By Ernio Hernandez
23 Jan 2008
The Weinstein Company, which will produce the forthcoming movie musical, had struck an independent agreement Jan. 11 with the Writers Guild of America, which allowed for any writing work on the company's films to resume.
"Musicals are so complicated," Marshall told the local paper. "They have to be beautifully crafted because there are so many variables. The script has to be in good shape before you begin rehearsals." (The publication reports the concentration of pre-production work had turned focus to choreography and design during the stalemate.)
Michael Tolkin ("The Player," "Deep Impact") adapted the musical for the screen. Anthony Minghella ("The English Patient") will now be polishing some of the writing. (The scribe-director had reportedly worked with Marshall previously on "Memoirs of a Geisha.")
Welsh actress Catherine Zeta-Jones ("Chicago," "The Legend of Zorro") was in talks to play Guido's muse Claudia in the Hollywood remake, but will not be part of the film.
Inspired by Federico Fellini's "8-1/2," Nine features a score by Maury Yeston and libretto by Arthur Kopit. The work centers on an Italian director who is haunted by the many women in his life just as his career is in jeopardy. The Weinstein Co. will produce the Lucamar Productions film. John DeLuca will choreograph with Marshall.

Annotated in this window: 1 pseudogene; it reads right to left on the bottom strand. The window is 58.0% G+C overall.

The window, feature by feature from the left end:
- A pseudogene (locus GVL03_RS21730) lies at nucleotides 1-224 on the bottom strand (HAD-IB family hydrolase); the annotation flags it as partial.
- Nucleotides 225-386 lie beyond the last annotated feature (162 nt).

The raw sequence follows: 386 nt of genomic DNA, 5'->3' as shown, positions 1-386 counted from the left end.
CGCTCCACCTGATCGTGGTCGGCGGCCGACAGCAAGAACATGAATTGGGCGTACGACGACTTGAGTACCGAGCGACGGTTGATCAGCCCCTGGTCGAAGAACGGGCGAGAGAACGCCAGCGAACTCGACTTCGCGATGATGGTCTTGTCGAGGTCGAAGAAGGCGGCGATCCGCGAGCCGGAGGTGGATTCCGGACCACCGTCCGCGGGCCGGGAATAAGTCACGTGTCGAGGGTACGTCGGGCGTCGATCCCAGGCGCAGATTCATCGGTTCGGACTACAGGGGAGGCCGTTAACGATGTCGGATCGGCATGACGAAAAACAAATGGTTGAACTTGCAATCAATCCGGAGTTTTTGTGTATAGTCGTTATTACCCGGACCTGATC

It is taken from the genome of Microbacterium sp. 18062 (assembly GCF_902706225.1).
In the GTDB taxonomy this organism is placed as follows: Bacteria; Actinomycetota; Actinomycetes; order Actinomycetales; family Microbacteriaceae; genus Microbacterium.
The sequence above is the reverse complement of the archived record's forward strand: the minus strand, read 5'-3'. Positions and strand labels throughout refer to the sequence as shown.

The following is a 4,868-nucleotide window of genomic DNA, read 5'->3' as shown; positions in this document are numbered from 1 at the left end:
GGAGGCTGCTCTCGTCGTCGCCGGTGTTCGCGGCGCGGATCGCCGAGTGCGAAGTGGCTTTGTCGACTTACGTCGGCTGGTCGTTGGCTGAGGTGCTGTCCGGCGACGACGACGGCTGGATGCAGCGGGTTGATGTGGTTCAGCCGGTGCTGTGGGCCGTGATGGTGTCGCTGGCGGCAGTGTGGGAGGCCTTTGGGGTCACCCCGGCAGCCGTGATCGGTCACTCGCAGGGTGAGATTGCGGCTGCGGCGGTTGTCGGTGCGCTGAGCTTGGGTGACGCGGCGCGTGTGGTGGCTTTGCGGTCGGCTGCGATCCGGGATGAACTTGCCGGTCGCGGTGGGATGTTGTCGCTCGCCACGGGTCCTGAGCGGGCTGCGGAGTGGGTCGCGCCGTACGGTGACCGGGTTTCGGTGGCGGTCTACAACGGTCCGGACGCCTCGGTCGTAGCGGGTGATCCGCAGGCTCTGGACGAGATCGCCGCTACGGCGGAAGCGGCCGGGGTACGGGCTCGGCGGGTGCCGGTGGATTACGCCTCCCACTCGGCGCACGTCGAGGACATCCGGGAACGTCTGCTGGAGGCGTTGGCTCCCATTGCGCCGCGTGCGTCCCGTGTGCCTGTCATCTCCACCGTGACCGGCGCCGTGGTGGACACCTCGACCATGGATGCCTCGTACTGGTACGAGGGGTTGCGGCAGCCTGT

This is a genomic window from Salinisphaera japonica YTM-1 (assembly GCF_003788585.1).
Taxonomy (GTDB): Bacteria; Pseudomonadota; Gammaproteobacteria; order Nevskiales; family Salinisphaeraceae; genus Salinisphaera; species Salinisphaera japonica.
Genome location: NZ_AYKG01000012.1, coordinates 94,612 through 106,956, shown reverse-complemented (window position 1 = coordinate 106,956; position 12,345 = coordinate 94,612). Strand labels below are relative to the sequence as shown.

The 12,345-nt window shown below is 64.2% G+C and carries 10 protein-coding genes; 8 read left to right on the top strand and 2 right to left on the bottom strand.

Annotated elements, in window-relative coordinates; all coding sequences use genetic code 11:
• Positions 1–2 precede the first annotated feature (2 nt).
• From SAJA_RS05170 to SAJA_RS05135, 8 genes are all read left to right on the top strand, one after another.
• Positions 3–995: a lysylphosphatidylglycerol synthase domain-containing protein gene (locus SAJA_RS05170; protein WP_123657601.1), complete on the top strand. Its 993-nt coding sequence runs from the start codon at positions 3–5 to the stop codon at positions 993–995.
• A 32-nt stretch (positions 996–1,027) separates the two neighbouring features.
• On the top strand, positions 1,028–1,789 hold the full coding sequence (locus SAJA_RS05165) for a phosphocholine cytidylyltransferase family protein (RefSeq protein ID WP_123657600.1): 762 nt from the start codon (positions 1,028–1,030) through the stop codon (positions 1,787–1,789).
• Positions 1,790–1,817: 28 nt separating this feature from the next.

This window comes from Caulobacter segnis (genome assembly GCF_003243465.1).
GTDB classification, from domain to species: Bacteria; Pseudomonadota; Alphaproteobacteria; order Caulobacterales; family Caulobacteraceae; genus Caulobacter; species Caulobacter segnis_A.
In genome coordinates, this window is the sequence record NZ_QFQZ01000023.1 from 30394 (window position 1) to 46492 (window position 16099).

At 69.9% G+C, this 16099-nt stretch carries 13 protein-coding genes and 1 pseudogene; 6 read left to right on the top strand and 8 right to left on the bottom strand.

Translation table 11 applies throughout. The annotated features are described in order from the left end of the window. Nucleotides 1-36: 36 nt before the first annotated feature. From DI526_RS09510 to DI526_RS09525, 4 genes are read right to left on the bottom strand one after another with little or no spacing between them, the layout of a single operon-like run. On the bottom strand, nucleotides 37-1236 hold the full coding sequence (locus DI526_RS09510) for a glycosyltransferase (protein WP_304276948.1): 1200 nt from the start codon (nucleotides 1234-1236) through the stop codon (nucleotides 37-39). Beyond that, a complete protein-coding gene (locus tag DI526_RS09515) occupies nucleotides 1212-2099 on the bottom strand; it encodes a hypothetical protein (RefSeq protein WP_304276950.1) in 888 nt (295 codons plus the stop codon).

"It's a gorgeous score, and we're reworking it for film, so it's really a new book," Marshall previously explained to Playbill.com columnist Harry Haun (Aug. 19).
Of casting, Marshall explained, "We've seen probably every feature-film actress in Hollywood for the women. We're casting in New York, in Los Angeles, in London, in Paris and in Rome, so it's been a huge undertaking — and we're still doing it. Sometimes, there are real surprises. It's just like casting 'Chicago' because we don't know what film actors can sing. Sometimes there will be a surprise, and sometimes there'll be a disappointment for someone you really love as an actor and they just can't sing it."
Nine garnered a dozen Tony Award nominations in 1982, including acting nods for stars Raul Julia, Karen Akers, Anita Morris and Liliane Montevecchi — the latter three all in the Featured Actress category. Tommy Tune would take home a Tony for Best Direction as would Yeston for his score, William Ivey Long for his costume design and Montevecchi for her performance. The musical itself would take home the 1982 Tony Award for Best Musical.
Film stars Antonio Banderas and Mary Stuart Masterson starred in the 2003 Broadway revival as the Contini husband and wife with Jane Krakowksi (as Carla), Laura Benanti (as Claudia), Mary Beth Peil (as Guido's mother) and Chita Rivera (as agent Liliane La Fleur). The David Leveaux staging won Krakowski a Tony and took home the Best Musical Revival prize as well.